This article was posted on Tuesday, Jan 01, 2019

Just when you thought that you might be able to make a return on your income property investment as a landlord, then boom … Governor Newsom signs into law Assembly Bill AB 1482 imposing statewide caps on annual rent increases and “protecting tenants from unfair eviction practices.”  

How Does This Bill Affect All Property Owners?  

AB 1482 will affect any property owner who has two or more units where the property was built more than 15 years ago. You are exempt if your property is a single family residence as long as title is not held by a corporation or a real estate investment trust.  It will also not affect a duplex as long as the owner occupies one of the units. However, the exempt properties are still required to post certain notices and add an addendum to the lease specifying it is an exempt property.  

If your property is already subject to a “Just Cause” eviction ordinance, such as Los Angeles, Los Angeles County, Santa Monica, West Hollywood, Inglewood, or Culver City, then that rent control ordinance controls and you are not subject to AB 1482.  However, be advised that in Los Angeles, previously any property built after 1978 was exempt from rent control.  Now the properties in the city of Los Angeles that were built between 1978 and 2005 will be subject to AB 1482.

A very important distinction to note about AB 1482 is that the law only applies to a tenant who has lived there for more than one year.  What does this mean to you as a landlord? Clearly, any tenant that has lived there for a long time you are stuck with; however, any new tenant you might want to consider giving them an eleven month lease.  This should give you enough time to be able to figure out whether this new tenant is a good tenant or not, and you would still be able to serve them a 30 day notice to vacate,  30 days prior to the lease expiration date,  if you choose to not renew their lease.  

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Rent Caps

Some of the critical changes as to the rent caps and just-cause evictions are: 

AB 1482 places a limit on how much rent can be increased in a year and places certain restrictions on tenant evictions.   Annual rent increases are limited to a 5% annual increase plus CPI index increase for the county where the property is located with the combined total not exceeding 10% per year.  The CPI can vary from region to region – in Los Angeles and Orange counties the CPI increase is 3.3, whereas in San Bernardino County it is 2.8. 

One of the requirements of AB 1482 beginning January 1, 2020 is if you raised the rent more than the allowed amount between March 15, 2019 and December 31, 2019; you will be required to roll-back the rent to the rental amount as of March 15, 2019 plus the allowable CPI and 5 percent increase.  The good news is the owner is not required to reimburse the tenant for any overpayment.    If you increased the rent less than the maximum allowable increase of 5% plus CPI between March 15, 2019 and January 1, 2020 then you may increase the rent a second time between January 1, 2020 and March 15, 2020 but no more than the allowable increase of 5 % plus CPI.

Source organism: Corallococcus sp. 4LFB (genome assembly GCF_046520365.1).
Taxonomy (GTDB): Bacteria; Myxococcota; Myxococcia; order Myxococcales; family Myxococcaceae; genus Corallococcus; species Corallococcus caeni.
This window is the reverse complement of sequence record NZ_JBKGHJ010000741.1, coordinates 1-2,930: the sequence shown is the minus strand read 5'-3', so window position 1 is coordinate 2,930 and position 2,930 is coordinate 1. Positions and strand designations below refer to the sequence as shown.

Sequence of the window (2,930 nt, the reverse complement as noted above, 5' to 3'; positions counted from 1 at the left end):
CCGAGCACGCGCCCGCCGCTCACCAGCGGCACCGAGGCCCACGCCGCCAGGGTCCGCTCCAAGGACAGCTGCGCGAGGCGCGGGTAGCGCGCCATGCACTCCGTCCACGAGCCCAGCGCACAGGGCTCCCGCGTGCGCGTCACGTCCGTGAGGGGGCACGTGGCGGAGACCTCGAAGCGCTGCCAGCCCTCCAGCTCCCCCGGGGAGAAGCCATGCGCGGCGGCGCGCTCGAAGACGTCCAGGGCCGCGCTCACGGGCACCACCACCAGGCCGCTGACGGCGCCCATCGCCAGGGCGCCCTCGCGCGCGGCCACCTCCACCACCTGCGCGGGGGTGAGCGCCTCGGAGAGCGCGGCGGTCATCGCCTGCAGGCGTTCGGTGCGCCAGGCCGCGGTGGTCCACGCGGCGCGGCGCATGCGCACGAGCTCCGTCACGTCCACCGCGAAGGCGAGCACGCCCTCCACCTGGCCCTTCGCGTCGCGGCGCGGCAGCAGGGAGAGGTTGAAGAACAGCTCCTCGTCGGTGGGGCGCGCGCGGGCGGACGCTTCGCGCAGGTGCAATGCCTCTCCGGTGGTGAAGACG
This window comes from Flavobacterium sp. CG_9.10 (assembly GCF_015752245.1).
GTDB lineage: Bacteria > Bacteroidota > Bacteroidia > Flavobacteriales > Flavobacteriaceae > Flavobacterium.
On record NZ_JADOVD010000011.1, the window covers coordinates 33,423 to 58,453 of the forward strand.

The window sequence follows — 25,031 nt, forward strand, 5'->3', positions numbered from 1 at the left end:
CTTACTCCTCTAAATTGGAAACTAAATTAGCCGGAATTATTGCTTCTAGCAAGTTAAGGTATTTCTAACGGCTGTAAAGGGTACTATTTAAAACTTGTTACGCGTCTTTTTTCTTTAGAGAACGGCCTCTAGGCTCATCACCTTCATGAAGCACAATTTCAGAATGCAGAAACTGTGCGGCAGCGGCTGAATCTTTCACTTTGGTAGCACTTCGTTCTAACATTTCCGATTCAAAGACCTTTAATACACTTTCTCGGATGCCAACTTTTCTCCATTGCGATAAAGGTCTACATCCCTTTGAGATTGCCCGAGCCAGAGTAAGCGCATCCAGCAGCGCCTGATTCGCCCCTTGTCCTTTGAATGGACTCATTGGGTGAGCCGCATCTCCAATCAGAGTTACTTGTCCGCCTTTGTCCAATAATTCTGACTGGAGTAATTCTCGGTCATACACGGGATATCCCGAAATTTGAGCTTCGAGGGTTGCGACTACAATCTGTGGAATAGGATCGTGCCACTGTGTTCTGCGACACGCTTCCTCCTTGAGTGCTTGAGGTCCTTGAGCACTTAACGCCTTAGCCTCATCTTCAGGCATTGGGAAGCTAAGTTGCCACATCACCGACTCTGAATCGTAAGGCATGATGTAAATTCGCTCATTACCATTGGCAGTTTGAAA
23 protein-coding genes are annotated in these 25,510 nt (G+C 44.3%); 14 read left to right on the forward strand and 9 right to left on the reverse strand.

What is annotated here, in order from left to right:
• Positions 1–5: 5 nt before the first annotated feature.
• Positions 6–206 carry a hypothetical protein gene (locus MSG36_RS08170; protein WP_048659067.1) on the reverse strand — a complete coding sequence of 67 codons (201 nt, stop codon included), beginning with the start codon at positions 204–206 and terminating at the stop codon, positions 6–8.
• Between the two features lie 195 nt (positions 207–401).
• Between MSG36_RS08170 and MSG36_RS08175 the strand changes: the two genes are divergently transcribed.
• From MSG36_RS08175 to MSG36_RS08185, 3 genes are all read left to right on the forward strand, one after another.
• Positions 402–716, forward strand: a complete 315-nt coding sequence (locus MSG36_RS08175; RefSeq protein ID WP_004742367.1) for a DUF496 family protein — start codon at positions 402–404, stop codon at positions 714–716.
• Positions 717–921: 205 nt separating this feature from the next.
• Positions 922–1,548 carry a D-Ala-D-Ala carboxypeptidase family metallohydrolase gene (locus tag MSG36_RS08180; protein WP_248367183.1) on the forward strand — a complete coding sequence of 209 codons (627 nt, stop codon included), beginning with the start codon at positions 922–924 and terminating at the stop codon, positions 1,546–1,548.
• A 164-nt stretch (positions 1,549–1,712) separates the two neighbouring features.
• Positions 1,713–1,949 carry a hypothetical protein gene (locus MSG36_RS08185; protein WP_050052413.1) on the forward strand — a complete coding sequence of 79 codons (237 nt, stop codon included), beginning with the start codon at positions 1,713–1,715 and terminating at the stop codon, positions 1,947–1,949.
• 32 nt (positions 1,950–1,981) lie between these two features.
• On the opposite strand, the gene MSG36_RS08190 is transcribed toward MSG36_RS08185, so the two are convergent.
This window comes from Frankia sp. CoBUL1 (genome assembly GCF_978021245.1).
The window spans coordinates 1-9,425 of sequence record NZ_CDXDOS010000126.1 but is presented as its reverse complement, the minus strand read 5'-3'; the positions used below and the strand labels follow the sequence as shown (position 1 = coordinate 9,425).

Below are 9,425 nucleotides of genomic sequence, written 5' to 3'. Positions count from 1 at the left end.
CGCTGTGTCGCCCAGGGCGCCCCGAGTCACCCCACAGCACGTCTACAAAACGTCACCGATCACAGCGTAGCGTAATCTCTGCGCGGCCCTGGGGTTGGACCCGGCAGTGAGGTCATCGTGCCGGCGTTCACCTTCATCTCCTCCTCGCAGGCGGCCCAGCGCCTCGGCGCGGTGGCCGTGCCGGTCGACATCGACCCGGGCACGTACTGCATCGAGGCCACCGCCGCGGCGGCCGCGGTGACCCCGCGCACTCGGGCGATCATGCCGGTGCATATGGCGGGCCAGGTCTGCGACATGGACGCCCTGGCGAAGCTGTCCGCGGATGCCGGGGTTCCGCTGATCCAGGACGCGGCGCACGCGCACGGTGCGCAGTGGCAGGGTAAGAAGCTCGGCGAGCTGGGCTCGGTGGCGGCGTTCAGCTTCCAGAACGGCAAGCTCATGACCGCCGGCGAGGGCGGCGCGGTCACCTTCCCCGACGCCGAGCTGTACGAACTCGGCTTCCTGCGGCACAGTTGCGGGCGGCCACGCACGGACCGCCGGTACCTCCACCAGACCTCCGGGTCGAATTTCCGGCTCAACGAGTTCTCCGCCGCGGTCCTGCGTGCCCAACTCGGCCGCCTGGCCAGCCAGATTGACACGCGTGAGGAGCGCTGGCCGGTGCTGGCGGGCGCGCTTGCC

Just Cause Evictions

Under AB 1482 you cannot evict any tenant who has continuously resided in the property for more than 12 months without just cause.  What are the reasons for just cause to be able to initiate an Unlawful Detainer?  

  • non-payment of rent 
  • breach of the rental agreement 
  • waste, nuisance, criminal activity 
  • refusing to sign a written lease renewal for same terms and conditions 
  • assigning or subletting 
  • refusal to allow the owner access as authorized by Civil Code Section 1954,
  • termination of manager or 
  • failure to vacate after tenant gives a written notice to vacate.  

No-Fault Evictions

There are also certain “No Fault” evictions that are allowed if you give the tenant written notice and pay them either relocation of one month’s rent fifteen days after serving a notice to vacate or waiving the tenant’s last month’s rent.  Some of the no-fault reasons to evict are:

  • landlord’s intention to occupy the property by the owner, their children, parents, or grandparents, 
  • withdrawal of the unit from the rental market, 
  • complying with a governmental order, or lastly 
  • to demolish or substantially remodel the property.  (This reason has certain restrictions among them such as you are required to pull a permit and the work must require the tenant to vacate the unit more than 30 days.)  

There are many provisions and requirements that come along with AB 1482 such as disclosures in your rental agreements regarding exempt or non-exempt. Please feel free to call my office if you have any questions as this new law covers the entire State of California!

Attorney Helen Grayce Long is an attorney at Fast Eviction Service. She attended UC Berkeley and graduated with a bachelor of arts.  She then attended the University of San Francisco School of Law. Grayce has been an attorney for 25 years and specializes in Real Estate Law.  She’s done landlord/tenant work throughout the state of California with an emphasis on Rent Control law. For more information, call (800) 686-8686, email [email protected] or visit